It's frustrating because such warnings have been out there for so long, yet the neocons appear to be slipping into the trap of an alluring-but-false ideology, and they're misdirecting policy as a consequence. The whole situation with Bush's amnesty of illegal immigrants has a similar air. I'm not quite decided on the issue because it's full of complexities; I'm appalled at the abuses of poor Mexican workers by companies that leave them undocumented and agree this needs a remedy, yet concerned about the effects of a large influx (enabled by chain migration policies) which this amnesty would allow. In particular, I'm worried that this policy might screw California, Arizona, and New Mexico, which are already reeling economically from the costs of supporting such large inflows *especially since they're not receiving adequate financial support from the feds*. As a person in the medical field I've worked hard to learn Spanish and I encourage fellow clinicians to do the same (these days, for that matter, it's probably a good idea to raise kids bilingually-- it's almost impossible to get a job in a large cohort of fields in the US without a solid working knowledge of Spanish). There are things which can be done on a general basis to help attend to the needs of large cohorts of immigrants especially in the Southwestern region (and adjust to a cultural shift that, for better or worse, has become a fait accompli in the United States). Still, I'm attentive to the pleas from border states in the Southwest that their economies, especially in the current state of economic underperformance, just can't sustain the social services for such a large influx without greater assistance from the government making that policy. Instead of tackling such multilayered, many-hued issues, the neocons seem to prefer to almost contemptuously dismiss whatever square pegs don't fit into their neatly tailored ideological round holes. It's mystifying. One of the worst among the neocon lot on this front is Morton Kondracke. He was reflexively Francophobic and in favor of the Iraq war to such an extent that he’d trash opposing arguments in a puerile manner. He’s also reflexively in favor of the illegal immigrant amnesty without considering the many other legal and policy tweakings that probably ought to ensue to make the amnesty’s effects tolerable for the border states that would shoulder much of the burden. It’s this fluid proclivity to don ideological blinders that most irritates me about the neocon movement these days, far more than their views themselves.

Mastering the Chinese and Japanese script-- a guide for the perplexed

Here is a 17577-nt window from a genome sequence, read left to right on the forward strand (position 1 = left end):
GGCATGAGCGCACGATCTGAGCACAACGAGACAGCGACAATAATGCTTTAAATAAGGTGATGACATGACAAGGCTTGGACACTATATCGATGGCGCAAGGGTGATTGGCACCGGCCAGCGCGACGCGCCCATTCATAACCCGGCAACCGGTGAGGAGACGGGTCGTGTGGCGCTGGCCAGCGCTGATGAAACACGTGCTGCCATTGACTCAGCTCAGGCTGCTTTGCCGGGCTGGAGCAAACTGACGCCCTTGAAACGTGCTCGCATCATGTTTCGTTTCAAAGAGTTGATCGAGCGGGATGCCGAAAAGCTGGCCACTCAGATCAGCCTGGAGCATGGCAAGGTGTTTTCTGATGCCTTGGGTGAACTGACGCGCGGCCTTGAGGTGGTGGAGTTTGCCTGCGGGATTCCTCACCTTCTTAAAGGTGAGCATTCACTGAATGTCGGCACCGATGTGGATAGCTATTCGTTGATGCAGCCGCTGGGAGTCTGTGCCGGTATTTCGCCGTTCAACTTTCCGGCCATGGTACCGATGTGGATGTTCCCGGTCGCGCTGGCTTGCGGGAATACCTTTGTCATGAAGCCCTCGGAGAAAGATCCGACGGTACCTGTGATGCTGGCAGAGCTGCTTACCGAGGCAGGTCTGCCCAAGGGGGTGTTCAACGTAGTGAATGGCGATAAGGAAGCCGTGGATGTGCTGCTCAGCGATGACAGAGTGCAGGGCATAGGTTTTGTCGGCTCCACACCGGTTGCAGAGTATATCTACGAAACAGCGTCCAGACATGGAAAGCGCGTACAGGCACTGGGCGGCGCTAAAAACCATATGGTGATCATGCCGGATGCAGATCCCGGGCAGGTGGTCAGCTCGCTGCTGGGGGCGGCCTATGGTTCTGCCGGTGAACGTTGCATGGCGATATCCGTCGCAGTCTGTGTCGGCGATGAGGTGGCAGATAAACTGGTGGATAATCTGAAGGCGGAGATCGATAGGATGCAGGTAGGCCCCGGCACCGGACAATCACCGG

Punctured myths and surprising facts about the Spanish Armada-- immediate results, long-term effects, and lesser-known aftermath

Farm animals and the Certified Humane label-- subsidizing Humane Treatment in the grocery store aisle

Randall Parker said at January 19, 2004 10:35 AM:

Wes, as another argument against low skilled immigration see this article The Recipient Class. It is frightening. Demography is destiny.

Keep in mind that the demographic trend described in that article comes on top of the other huge demographic trend of an aging population. We can not afford to pay for both a population that does poorly in our economy and a growing population of oldsters.

Iraq: I fault the Bushies less for overestimating the WMD threat than I do for underestimating the problems with governing and transforming Iraq. Intelligence collection on a fairly closed society is very hard to do. Dick Cheney's own analysis on Iraq in 2003 was no doubt influenced by the discoveries of a more advanced WMD program in Iraq in the aftermath of Gulf War I. Cheney was Defense Secretary during Gulf War I and therefore knew what the US knew about Iraq before the war and what was discovered afterward.

But where I do fault the Bushies is in their handling of the aftermath and the insurgency. They were clearly unprepared to govern once they won and underestimated the difficulty in doing so. I think they have underestimated both the problems due to tribalism and the problems due to Islam. Their blindness is due to ideology. They do not understand how intractable Iraq and Arab societies are to the kinds of transformations they want to engineer. Though the neocons are not the only ones with ideological blinders about religions and tribalism. I think the problems in Iraq are so intractable that I question whether Iraq should even be maintained as a single country.

Michael said at January 20, 2004 8:39 AM:


"I'm equally suspicious about Communism, fascism, or utopian ideologies in general"

Sorry,but the Neo-cons ARE utopian ideologues and always have been,whether the issue is multi-culturalism or immigration or the war.Some bloggers have been insisting that we are following a cunnimg strategey of taking our enemies one by one,so they don't combine against us.The sad truth is our occupations of Afgahnistan and Iraq have stretched our resourses to,and perhaps beyond,the breaking point.If the Shia's turn on us I doubt we can hold it without taking extreme measures.As this reality does not conform to the neo-con theory,reality is dismissed as invalid.

"a person in the medical field I've worked hard to learn Spanish and I encourage fellow clinicians to do the same (these days, for that matter, it's probably a good idea to raise kids bilingually"

How many languages can you learn?
There are cities in the US where at least that many languages are spoken and people are discouraged from learning english.

"In particular, I'm worried that this policy might screw California, Arizona, and New Mexico, which are already reeling economically from the costs of supporting such large inflows *especially since they're not receiving adequate financial support from the feds*."

It's not simply a matter of federal funding to border states,the problems and costs are going to be national.If things don't change,if Bush get's his way,our future is California,a balkinized population of minimum wage workers fighting over the corpse of a bankrupt welfare state.